ON the rise and fall of the SDA

WE had hardly sat down for our ''power breakfast'' when we got into an argument. A lecture in elementary economics is pretty hard to take at that time in the morning but that is what my old sparring partner Professor Donald MacKay was giving me.

Donald, I happen to know, was not brought up in the Glasgow bar-room school of argument but he has acquired some of its mannerisms. He hunches his shoulders to prosecute his argument with greater intensity and he wags his finger to underline his points.

The message is simple: Give Scottish Enterprise a chance and stop moaning about the loss of the Scottish Development Agency. Donald became chairman of Scottish Enterprise in January, the personal choice of Ian Lang, Secretary of State for Scotland.

The SDA was created by Willie Ross in 1975 and from the start it adopted a high profile. Indeed, its very visibility became a liability after the General Election of 1987 in which the Conservatives fared very badly in Scotland.

Mrs Thatcher looked round for scapegoats and found one in the shape of the Scottish Office. Scotland had resisted the new economic culture, the argument went, because the Scottish Office had seditiously resisted it. And one of the weapons of the resistance was the SDA, itself the creation of the Scottish Office and descended from concepts developed by it before the war.

It made a number of political errors. When it had got good news to announce it did not have the nous to invite the Minister to make it and bask in the media glory. It was spending large sums of public money but the Government got no credit for it. The press was full, instead, of local government moans about spending cuts.

(It should not be forgotten that local authorities used the unpopularity of the poll tax as a pretext for putting up their expenditure in the certain and comfortable knowledge that the Government would get the blame.)

As the agency had been the creation of a Labour Government, its very name began to be a dirty word in Downing Street circles. It would yield no political dividend to a Conservative administration and therefore there were few voices raised to defend it. Malcolm Rifkind had himself moved towards a Thatcherite position in order to disarm a sustained attack on the Scottish Office and judged, probably correctly, that to resist the change would increase Downing Street’s irritation with Scotland.

The agency had also attracted some unpopularity in Scotland. In the east it was sardonically known as the Strathclyde Development Agency because it devoted so much effort to the problems caused by Glasgow’s economic decline. It took little interest in places such as the Borders where the textile industry was in crisis.

It was also centralised and bureaucratic. Its department of daft ideas was sometimes overproductive. And industrialists were resentful that while it helped inward investment it rarely did much for the native sprigs of commerce.

The chairman of Grampian Holdings, Bill Hughes, quite unashamedly bypassed the Scottish Office as it wallowed in low political water. He went to the Prime Minister with his plan which evolved into the system over which Scottish Enterprise now presides. He told me yesterday he believed that had he not done so Mrs Thatcher would have abolished the SDA. She had already removed various other bodies inherited from the Labour days.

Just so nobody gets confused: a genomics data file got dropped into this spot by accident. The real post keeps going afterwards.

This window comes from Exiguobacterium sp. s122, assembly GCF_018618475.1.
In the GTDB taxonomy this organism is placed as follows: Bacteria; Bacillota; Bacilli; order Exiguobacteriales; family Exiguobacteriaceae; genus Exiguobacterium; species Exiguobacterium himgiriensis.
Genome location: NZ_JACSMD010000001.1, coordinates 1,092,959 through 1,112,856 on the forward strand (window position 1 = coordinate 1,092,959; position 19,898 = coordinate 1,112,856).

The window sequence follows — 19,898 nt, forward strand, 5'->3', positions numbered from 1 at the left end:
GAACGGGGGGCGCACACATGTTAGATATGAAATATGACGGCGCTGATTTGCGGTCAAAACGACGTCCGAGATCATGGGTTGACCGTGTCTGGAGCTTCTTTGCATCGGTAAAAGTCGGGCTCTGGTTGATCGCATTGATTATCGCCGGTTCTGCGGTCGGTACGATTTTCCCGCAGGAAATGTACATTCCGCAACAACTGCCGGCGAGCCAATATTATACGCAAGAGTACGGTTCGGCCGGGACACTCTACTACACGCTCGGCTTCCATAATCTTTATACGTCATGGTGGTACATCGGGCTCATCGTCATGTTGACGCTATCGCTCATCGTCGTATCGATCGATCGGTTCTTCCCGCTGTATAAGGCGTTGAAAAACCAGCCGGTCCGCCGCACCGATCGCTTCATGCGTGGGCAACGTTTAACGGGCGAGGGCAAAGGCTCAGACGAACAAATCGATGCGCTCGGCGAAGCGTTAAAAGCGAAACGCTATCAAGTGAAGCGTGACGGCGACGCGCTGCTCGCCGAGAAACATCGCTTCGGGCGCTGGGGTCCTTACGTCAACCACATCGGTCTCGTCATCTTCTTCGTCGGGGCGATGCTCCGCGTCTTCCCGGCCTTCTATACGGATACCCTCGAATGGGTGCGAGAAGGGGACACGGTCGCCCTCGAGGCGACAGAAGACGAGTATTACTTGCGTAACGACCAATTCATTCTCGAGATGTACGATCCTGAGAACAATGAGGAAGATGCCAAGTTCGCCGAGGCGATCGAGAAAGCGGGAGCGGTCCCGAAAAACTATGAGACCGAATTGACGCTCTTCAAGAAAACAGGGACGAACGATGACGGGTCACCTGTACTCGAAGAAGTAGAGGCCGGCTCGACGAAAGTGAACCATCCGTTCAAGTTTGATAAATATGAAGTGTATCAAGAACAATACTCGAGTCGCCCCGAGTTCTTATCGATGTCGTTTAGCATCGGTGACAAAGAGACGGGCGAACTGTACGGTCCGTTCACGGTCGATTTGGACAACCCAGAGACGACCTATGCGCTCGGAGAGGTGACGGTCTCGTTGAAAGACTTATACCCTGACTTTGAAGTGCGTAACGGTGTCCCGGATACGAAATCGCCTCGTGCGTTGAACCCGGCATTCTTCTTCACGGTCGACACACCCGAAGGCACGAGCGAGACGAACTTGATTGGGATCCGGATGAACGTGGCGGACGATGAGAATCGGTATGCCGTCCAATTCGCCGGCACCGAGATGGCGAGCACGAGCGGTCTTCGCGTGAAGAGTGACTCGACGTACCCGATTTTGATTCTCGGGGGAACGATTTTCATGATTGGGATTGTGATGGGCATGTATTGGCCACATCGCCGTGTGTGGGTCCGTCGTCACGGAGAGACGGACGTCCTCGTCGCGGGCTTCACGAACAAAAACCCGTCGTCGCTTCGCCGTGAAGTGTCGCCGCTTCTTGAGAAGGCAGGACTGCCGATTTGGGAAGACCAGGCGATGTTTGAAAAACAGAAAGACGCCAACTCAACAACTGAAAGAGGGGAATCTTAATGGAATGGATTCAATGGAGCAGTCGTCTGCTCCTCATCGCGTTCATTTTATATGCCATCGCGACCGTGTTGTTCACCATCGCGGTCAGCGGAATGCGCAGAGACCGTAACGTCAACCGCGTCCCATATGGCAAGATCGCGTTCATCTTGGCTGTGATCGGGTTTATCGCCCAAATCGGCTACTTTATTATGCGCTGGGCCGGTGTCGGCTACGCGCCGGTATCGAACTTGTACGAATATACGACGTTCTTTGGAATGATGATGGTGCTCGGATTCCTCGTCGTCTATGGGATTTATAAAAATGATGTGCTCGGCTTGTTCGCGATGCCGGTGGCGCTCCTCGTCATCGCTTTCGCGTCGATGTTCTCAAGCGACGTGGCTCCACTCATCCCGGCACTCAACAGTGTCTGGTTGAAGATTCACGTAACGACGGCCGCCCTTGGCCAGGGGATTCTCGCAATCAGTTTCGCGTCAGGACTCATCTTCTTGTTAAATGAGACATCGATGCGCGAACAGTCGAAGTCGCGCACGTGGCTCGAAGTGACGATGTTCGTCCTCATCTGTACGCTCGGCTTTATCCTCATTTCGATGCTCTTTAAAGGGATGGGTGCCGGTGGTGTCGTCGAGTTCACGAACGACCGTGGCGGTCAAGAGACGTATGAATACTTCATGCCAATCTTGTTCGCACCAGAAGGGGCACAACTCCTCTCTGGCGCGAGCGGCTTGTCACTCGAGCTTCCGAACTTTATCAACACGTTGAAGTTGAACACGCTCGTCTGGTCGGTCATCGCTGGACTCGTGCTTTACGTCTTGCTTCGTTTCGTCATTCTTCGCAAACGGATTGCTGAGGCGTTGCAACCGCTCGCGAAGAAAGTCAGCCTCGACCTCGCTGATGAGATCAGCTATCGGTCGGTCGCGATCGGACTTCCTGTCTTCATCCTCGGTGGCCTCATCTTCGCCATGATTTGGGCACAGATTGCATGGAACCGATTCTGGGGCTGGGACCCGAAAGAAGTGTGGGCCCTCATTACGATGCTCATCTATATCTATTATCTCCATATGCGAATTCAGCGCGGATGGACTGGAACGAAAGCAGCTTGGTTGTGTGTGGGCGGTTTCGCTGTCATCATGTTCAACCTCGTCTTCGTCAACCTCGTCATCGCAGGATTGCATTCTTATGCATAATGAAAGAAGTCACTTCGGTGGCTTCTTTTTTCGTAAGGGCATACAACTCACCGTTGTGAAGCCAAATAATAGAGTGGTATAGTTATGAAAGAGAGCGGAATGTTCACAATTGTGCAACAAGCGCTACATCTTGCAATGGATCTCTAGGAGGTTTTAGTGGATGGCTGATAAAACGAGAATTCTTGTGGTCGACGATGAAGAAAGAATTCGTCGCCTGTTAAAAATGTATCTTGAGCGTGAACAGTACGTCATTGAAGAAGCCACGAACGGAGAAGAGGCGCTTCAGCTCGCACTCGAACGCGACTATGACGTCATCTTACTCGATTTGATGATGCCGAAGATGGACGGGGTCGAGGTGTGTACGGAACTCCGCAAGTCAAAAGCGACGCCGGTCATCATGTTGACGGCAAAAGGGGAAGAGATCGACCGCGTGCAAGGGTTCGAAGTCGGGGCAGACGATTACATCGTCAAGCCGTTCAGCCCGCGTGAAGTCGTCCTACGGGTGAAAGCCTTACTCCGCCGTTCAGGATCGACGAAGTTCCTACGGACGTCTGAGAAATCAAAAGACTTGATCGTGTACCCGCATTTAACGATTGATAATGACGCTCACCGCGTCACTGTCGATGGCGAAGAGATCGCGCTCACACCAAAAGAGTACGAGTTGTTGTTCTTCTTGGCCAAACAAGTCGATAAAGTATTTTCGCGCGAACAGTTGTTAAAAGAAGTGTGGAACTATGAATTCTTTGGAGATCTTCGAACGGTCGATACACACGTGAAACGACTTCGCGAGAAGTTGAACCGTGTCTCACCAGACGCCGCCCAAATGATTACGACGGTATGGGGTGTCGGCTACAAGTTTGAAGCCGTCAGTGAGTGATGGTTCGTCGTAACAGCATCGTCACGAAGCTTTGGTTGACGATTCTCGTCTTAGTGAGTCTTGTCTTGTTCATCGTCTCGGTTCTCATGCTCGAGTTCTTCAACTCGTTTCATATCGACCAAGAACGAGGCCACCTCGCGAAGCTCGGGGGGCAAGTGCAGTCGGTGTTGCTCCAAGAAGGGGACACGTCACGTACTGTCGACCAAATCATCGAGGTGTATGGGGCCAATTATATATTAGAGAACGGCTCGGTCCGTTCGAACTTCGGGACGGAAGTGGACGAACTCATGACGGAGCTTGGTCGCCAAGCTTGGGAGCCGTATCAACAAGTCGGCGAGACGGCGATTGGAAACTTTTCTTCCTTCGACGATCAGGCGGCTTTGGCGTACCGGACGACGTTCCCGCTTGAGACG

The system includes training and has been decentralised through a network of local enterprise companies. Their boards are run by local businessmen. The SE core function is to provide strategic leadership and tactical support.

Already there has been criticism. It is the fate of those who spend public money to be shot at. Some of the boards, it is said, are risk-averse, manned by businessmen with an eye on their gongs. One chief executive for a time developed the instincts of a J. P. Morgan. Some of the local enterprise companies are tiny. Some of their projects are daft. And so on.

Government circles confirm that the performance of the local enterprise companies so far has been uneven but Donald will have none of all this negative talk. He declines to be drawn into any discussion about the SDA and expresses his admiration of those who worked there.

He and his chief executive, Crawford Beveridge, will run the network on the basis of performance-testing. The work of each local enterprise company will be regularly reviewed. Those that do well will get more resources. Those that do badly will get fewer.

They do not think it is Scottish Enterprise’s role to bail out bankrupt industries. But they do think they can spot opportunities and help people take advantage of them. They are hot for exports and import substitution. It does seem odd that Scotland should import slates and coal — and trees. Most of the trees die in our northern climate soon after they are planted.

I have known Donald since the seventies when he was a young professor at Aberdeen and later at Heriot-Watt. He went off to start an economic and planning consultancy and has become a trusted adviser of governments. Stephen Maxwell, who was a prominent member of the SNP executive in the seventies, recalls that he was the first independent economist to identify the extent of wealth in the North Sea.

Donald cannot remember this when we discuss it over breakfast. When I am so rash as to venture some opinion about Scotland’s economic history, he quickly points out that he does know a little bit more about it than I. Touche, Donald, you are indeed a brainy chap: pass the toast.

He is energetic and analytical. Though he works for the Government in various ways, he is his own man, and they listen to what he says. He recently criticised the Chancellor’s proposed changes in the oil taxation regime. He is one of the best guys around on the Scottish scene and I wish him well. The SDA is dead; long live Scottish Enterprise.